It's fitting that John Wall's home debut came on Election Night. In his first official performance in the nation's capital, Wall did an outstanding job of swaying at least a few voters.
Wall had already made quite a name for himself before ever taking the floor in a meaningful NBA game- SEC Player of the Year; NCAA Freshman of the Year; single-season freshman record at Kentucky for points (616); marks for assists for a season (241) and a single game (16) at Kentucky; Most Outstanding Player at Las Vegas Summer League, with averages of 23.5 ppg and 7.8 apg- but Tuesday night was a serious show of intent.
Whatever flaws exist in Wall’s game (perimeter shooting and turnovers top the list) can be addressed through experience and practice, but the his greatest strengths- awe-inspiring speed, quickness and maneuverability- he's as fast as Allen Iverson, but "plays bigger" thanks to his long stride- cannot be taught or practiced. These, combined with an innate ability to hit the open man (JaVale McGee will back me up on this already) and the ability and willingness (this part cannot be underestimated) to take over a game offensively without forcing the action are the foundations of Wall's forthcoming superstardom.
Five days after putting up 14 points and 9 assists (on just 6-for-19 from the field) in his NBA debut- a 28-point loss at Orlando that wasn't even really that close- and at the end of a week in which Blake Griffin, Clippers rookie and #1 overall pick in the 2009 draft, all but etched his name on the 2010-11 Rookie of the Year trophy (yeah, I was a part of that chorus!), John Wall officially declared his ROY candidacy.
On Tuesday night, Wall scored 29 points (9-16 FG, 11-14 FT), dished out 13 assists and swiped an incredible nine stealsin 45 minutes as he led the Washington Wizards to a 116-115 overtime win over the Philadelphia 76ers. It's only fair to note that Wall did have eight turnovers in the game, but this is more than offset by seven points and an assist (on Cartier Martin's game-tying buzzer-beater) to lead the Wiz back from a six-point deficit in the last minute of the fourth quarter.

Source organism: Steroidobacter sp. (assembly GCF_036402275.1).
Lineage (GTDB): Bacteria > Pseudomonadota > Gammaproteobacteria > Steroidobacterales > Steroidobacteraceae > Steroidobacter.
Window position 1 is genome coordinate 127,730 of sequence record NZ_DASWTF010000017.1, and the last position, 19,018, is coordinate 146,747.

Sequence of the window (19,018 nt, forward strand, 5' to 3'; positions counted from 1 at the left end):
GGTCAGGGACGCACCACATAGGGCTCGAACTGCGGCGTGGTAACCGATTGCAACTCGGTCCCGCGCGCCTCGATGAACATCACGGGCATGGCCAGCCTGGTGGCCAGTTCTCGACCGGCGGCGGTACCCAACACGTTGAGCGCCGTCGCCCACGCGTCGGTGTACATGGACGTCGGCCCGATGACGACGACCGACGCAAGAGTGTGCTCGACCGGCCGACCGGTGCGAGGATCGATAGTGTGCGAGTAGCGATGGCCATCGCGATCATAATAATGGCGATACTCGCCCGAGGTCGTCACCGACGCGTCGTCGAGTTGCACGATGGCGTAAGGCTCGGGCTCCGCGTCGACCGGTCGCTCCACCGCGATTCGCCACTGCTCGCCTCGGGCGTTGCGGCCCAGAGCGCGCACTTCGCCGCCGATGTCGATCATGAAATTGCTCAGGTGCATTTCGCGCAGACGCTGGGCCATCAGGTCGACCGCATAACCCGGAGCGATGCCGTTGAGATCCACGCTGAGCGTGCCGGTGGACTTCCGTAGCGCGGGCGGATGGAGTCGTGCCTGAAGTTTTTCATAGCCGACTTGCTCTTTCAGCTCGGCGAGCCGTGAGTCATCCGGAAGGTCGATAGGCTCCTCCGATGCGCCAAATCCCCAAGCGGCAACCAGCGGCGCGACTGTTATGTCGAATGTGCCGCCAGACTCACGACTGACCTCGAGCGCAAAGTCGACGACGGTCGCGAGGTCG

In addition to notching his first win as a pro, Wall entered his name on multiple pages of the NBA record book. He's now got 31 assists after his first three regular season games, tying him with Damon Stoudamire and Jamaal Tinsley (one of the rare times a player wants to appear in a sentence with that guy). His nine steals tied a rookie mark set by Ron Harper in 1986 and are two shy of the NBA record held by the Spurs' Larry Kenon and he Nets' Kendall Gill. Finally, and most impressively, Wall became just the second player ever to record more than 60 points and 20 assists (he's got 71 and 31) in his first three NBA games. The other? Oscar Robertson (72- 30) and Connie Hawkins (61- 21).
Now, I've got to be careful not to prematurely anoint Wall as the 2010-11 Rookie of the Year, just days after jumping on the Blake Griffin bandwagon. However, one thing I can say at this early stage in the race is that not will Griffin not be running unopposed. At this moment, in the wee hours of Wednesday morning, Wall may have the inside track for the ROY. It's fair to assume that this subject will have be revisited more than once before the third week of April, but one thing we have learned thus far is that the top selections in both the 2009 and 2010 drafts are both worthy of the honor.